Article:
How We Choose the Best Fertilizer for Your Lawn

All plants, including grasses, need certain nutrients to grow and sustain life. Most plants and grasses don’t naturally produce enough of the nutrients they need to thrive. That’s where lawn fertilizers come in. They provide a complementary source of nutrients. 

With so many types of fertilizers on the market, how do professionals choose the best fertilizer based on the grass you have on your lawn? This guide will give you an overview of the fertilizer fundamentals and the key considerations for choosing the proper fertilizer. 

Understand the Numbers

If you look at a fertilizer label, you’ll no doubt notice three digits printed on the label. Known as the NPK ratio, the numbers represent the percentage of the basic nutrients—Nitrogen, Phosphorus, and Potassium—the fertilizer contains. For instance, a fertilizer listed with an N-P-K of 15-0-7 has 15% nitrogen, 0% phosphorus, and 7% potassium. 

Generally, nitrogen produces leafy growth in plants and helps green up your lawn. Phosphorus strengthens plant roots, so newer lawns may require a higher percentage of this nutrient over older, well-established ones. Finally, potassium keeps plants healthy and balanced, enhancing their overall growth and guarding against disease and drought. Depending on the climate you live in and the turf you have, one combination will be better than the others.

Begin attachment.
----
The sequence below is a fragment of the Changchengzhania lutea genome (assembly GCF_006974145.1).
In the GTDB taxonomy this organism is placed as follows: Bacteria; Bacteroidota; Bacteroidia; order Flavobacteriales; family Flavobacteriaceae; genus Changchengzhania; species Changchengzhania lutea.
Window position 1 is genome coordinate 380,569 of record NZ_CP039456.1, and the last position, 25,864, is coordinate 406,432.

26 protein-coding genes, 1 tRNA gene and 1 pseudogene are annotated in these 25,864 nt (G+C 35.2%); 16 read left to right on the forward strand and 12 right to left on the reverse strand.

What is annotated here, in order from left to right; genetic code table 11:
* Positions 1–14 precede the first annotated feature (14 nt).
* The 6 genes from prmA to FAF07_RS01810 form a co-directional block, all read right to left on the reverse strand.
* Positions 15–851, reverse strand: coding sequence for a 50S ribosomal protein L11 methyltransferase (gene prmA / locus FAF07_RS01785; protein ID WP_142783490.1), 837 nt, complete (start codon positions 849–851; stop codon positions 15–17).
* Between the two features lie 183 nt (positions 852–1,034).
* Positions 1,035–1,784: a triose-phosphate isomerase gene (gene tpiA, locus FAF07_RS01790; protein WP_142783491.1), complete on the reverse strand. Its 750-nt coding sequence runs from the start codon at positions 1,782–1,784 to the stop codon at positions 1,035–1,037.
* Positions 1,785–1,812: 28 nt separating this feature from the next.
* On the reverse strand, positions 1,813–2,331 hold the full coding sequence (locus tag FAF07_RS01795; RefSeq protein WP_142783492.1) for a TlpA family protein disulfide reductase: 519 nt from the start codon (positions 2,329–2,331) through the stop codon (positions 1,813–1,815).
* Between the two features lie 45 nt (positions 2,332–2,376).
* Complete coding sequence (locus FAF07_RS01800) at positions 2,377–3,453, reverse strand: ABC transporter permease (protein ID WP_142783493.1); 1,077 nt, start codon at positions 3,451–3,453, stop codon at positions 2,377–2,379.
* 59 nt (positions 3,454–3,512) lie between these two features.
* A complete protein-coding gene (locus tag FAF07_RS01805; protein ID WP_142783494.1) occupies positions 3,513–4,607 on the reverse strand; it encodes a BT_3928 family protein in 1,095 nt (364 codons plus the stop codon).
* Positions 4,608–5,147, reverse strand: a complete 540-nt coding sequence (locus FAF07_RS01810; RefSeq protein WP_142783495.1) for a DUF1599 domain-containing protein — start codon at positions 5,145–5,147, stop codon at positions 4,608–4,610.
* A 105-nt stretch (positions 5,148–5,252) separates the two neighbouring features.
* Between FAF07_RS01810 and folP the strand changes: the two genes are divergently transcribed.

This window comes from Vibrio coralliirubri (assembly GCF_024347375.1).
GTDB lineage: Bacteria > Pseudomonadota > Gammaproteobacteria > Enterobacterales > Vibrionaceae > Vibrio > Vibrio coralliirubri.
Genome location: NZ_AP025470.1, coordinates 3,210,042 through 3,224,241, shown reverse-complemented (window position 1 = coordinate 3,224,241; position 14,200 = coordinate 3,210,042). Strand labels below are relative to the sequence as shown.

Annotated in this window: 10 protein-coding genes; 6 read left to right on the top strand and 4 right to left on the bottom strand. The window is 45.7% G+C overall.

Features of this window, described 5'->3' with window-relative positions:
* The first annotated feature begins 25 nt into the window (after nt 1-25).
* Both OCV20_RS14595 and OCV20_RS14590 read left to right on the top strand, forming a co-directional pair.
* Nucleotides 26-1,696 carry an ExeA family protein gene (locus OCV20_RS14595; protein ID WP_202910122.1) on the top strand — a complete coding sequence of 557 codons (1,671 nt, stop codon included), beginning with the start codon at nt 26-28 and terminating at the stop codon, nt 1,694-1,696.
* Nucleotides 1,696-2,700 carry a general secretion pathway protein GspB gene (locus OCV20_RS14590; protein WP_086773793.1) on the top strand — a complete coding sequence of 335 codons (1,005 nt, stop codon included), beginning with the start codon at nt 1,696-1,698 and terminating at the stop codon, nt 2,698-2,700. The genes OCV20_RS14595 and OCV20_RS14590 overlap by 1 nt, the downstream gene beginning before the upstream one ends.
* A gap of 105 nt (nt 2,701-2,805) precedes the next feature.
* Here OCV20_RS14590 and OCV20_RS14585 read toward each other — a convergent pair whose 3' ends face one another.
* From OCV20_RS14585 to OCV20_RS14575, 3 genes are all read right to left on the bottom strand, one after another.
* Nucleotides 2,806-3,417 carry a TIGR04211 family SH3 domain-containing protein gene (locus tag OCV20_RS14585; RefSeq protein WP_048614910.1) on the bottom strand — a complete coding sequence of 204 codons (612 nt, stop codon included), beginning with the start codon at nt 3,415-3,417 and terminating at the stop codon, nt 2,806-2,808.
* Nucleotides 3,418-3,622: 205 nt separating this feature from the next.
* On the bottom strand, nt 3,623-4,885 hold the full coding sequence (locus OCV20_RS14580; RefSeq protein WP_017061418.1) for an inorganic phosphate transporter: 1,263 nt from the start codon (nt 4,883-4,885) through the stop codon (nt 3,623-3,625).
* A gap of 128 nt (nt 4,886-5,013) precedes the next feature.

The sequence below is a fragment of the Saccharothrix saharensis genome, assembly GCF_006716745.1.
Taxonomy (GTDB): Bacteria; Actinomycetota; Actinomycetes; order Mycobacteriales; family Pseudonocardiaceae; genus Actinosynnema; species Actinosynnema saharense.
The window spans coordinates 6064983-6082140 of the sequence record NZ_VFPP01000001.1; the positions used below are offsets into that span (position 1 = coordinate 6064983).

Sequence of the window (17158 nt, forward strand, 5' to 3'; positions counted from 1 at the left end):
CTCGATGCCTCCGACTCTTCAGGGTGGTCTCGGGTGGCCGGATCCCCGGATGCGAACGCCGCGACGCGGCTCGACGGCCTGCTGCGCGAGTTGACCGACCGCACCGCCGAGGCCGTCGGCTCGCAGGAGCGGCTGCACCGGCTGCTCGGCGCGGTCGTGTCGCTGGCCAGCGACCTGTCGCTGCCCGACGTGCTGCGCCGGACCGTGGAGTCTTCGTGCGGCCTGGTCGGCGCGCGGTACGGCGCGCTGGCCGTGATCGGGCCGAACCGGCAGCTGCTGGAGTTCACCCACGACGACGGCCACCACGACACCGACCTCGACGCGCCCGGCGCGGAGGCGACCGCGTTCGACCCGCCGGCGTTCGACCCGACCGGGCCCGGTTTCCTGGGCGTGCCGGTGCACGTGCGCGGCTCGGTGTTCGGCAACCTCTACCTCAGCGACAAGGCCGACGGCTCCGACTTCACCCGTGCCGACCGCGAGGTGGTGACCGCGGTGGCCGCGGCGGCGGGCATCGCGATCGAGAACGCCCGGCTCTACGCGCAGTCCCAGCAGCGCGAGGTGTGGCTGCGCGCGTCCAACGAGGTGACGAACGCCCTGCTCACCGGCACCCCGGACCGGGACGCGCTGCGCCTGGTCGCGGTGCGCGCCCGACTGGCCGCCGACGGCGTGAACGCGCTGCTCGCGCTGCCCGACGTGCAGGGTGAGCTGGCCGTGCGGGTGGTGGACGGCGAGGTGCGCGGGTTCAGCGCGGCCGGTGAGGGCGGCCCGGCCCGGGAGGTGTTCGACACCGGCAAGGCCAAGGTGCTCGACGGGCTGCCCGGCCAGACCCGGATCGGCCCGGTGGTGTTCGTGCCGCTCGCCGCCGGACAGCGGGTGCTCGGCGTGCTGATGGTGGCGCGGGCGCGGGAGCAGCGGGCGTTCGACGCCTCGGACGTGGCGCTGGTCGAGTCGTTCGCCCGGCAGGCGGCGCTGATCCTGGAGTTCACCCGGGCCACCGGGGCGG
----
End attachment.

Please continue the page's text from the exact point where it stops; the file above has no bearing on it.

Lawn care professionals can determine what nutrients your lawn needs and recommend fertilizer N-P-K values based on a soil analysis. Turfpride Lawncare will evaluate your grass species to ensure you get a fertilizer with the optimal nutrient balance for your specific needs. 

Select Your Type

Once we’ve ascertained the best NPK ratio for your lawn, Turfpride must now decide between an organic or synthetic fertilizer. Each option has its pros and cons. Synthetic fertilizers work to deliver fast results. Unfortunately, they have a reputation for burning (killing) grass if improperly used and can pose health risks and environmental damage if they leach into the local water supply. 

On the other hand, living organisms form the basis for organic fertilizers. While they may take a while to work their magic, they have low environmental and health risks. 

Find Your Formula

Fertilizers come in either liquid or granular form. Liquid fertilizer may come as either a fluid that requires dilution in water or a powder to which you should add water. It can pose an environmental risk if it contaminates the local water supply and requires more frequent application than granules. 

Nevertheless, granular fertilizer delivers quick results, so experts recommend using it sparingly and only when you need rapid fertilization. 

Granular fertilizer works in a slow-release fashion, taking up to a month to deliver results. It poses far less of a health risk overall and requires less frequent follow-up. If you can wait a few weeks for your lawn to green up, granular fertilizer may generally provide you a better option. 

Do you need help fertilizing your lawn? Trust TurfPride Lawncare for all your lawn care needs. Call us at 770-590-7200 to schedule an appointment today or contact us here.